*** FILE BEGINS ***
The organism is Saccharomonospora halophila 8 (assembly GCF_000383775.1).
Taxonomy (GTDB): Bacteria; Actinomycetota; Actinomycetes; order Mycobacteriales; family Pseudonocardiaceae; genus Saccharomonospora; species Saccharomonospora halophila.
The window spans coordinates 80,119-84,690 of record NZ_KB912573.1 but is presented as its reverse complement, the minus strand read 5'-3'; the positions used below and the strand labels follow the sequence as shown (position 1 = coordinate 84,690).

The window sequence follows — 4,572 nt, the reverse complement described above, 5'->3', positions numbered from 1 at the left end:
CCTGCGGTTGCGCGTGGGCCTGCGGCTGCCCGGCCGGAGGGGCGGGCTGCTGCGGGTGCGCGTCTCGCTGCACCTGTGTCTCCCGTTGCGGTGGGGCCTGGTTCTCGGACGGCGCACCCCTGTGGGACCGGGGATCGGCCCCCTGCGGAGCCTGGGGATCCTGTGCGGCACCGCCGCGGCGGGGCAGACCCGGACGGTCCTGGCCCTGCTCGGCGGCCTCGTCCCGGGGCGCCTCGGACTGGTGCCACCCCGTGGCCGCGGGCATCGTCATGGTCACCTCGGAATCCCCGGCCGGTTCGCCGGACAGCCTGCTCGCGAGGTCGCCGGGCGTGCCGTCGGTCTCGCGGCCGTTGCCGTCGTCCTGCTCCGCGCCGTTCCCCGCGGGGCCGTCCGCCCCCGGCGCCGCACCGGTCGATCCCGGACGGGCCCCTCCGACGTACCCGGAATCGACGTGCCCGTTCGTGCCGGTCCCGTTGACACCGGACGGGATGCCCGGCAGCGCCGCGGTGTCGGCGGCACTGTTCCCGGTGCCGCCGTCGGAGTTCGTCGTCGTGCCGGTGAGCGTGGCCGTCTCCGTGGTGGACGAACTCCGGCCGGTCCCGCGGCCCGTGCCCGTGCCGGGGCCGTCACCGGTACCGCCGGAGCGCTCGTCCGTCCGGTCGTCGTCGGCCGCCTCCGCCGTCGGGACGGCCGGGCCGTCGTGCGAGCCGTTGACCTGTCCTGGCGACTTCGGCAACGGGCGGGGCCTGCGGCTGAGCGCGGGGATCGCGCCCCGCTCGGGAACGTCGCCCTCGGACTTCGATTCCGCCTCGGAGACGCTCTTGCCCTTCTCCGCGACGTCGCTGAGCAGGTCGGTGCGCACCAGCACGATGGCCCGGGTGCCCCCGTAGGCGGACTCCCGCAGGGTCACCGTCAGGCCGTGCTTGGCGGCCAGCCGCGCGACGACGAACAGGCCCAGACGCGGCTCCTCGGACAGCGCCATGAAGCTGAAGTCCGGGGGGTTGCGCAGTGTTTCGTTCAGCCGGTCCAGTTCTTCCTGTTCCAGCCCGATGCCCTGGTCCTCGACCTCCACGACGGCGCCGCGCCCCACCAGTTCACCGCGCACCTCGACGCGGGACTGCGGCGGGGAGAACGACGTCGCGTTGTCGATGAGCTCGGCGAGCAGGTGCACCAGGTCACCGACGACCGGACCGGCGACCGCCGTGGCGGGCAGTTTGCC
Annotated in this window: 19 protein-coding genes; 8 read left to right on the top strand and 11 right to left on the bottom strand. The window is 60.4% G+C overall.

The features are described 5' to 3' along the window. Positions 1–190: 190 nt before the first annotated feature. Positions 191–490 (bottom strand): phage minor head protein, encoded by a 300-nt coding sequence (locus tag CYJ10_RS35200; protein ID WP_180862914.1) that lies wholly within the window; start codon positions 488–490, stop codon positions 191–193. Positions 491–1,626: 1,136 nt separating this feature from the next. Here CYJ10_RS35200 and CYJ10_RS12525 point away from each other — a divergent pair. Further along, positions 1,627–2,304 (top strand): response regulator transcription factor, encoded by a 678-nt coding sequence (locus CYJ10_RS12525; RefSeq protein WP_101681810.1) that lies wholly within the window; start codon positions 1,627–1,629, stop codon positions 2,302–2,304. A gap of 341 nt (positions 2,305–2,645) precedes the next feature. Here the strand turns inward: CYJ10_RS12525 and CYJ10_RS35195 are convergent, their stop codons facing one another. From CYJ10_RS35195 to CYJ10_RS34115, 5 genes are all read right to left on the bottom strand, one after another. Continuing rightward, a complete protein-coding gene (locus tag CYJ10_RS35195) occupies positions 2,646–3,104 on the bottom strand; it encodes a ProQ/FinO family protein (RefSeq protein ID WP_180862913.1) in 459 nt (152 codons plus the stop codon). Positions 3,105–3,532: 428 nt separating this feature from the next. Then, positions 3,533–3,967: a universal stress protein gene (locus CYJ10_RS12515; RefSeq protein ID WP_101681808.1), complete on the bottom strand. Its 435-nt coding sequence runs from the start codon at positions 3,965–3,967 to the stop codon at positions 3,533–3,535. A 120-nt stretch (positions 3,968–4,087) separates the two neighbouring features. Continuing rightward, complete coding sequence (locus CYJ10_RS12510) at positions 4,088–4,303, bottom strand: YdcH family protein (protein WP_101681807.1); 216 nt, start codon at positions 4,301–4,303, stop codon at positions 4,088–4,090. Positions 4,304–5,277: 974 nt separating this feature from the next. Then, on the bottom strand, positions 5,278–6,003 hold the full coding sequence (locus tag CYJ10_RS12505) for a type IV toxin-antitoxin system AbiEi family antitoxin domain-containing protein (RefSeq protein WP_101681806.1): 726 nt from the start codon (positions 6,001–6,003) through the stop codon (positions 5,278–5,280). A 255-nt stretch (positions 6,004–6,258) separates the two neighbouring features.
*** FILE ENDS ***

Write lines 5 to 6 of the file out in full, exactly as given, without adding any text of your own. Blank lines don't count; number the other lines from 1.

CCTGCGGTTGCGCGTGGGCCTGCGGCTGCCCGGCCGGAGGGGCGGGCTGCTGCGGGTGCGCGTCTCGCTGCACCTGTGTCTCCCGTTGCGGTGGGGCCTGGTTCTCGGACGGCGCACCCCTGTGGGACCGGGGATCGGCCCCCTGCGGAGCCTGGGGATCCTGTGCGGCACCGCCGCGGCGGGGCAGACCCGGACGGTCCTGGCCCTGCTCGGCGGCCTCGTCCCGGGGCGCCTCGGACTGGTGCCACCCCGTGGCCGCGGGCATCGTCATGGTCACCTCGGAATCCCCGGCCGGTTCGCCGGACAGCCTGCTCGCGAGGTCGCCGGGCGTGCCGTCGGTCTCGCGGCCGTTGCCGTCGTCCTGCTCCGCGCCGTTCCCCGCGGGGCCGTCCGCCCCCGGCGCCGCACCGGTCGATCCCGGACGGGCCCCTCCGACGTACCCGGAATCGACGTGCCCGTTCGTGCCGGTCCCGTTGACACCGGACGGGATGCCCGGCAGCGCCGCGGTGTCGGCGGCACTGTTCCCGGTGCCGCCGTCGGAGTTCGTCGTCGTGCCGGTGAGCGTGGCCGTCTCCGTGGTGGACGAACTCCGGCCGGTCCCGCGGCCCGTGCCCGTGCCGGGGCCGTCACCGGTACCGCCGGAGCGCTCGTCCGTCCGGTCGTCGTCGGCCGCCTCCGCCGTCGGGACGGCCGGGCCGTCGTGCGAGCCGTTGACCTGTCCTGGCGACTTCGGCAACGGGCGGGGCCTGCGGCTGAGCGCGGGGATCGCGCCCCGCTCGGGAACGTCGCCCTCGGACTTCGATTCCGCCTCGGAGACGCTCTTGCCCTTCTCCGCGACGTCGCTGAGCAGGTCGGTGCGCACCAGCACGATGGCCCGGGTGCCCCCGTAGGCGGACTCCCGCAGGGTCACCGTCAGGCCGTGCTTGGCGGCCAGCCGCGCGACGACGAACAGGCCCAGACGCGGCTCCTCGGACAGCGCCATGAAGCTGAAGTCCGGGGGGTTGCGCAGTGTTTCGTTCAGCCGGTCCAGTTCTTCCTGTTCCAGCCCGATGCCCTGGTCCTCGACCTCCACGACGGCGCCGCGCCCCACCAGTTCACCGCGCACCTCGACGCGGGACTGCGGCGGGGAGAACGACGTCGCGTTGTCGATGAGCTCGGCGAGCAGGTGCACCAGGTCACCGACGACCGGACCGGCGACCGCCGTGGCGGGCAGTTTGCC
Annotated in this window: 19 protein-coding genes; 8 read left to right on the top strand and 11 right to left on the bottom strand. The window is 60.4% G+C overall.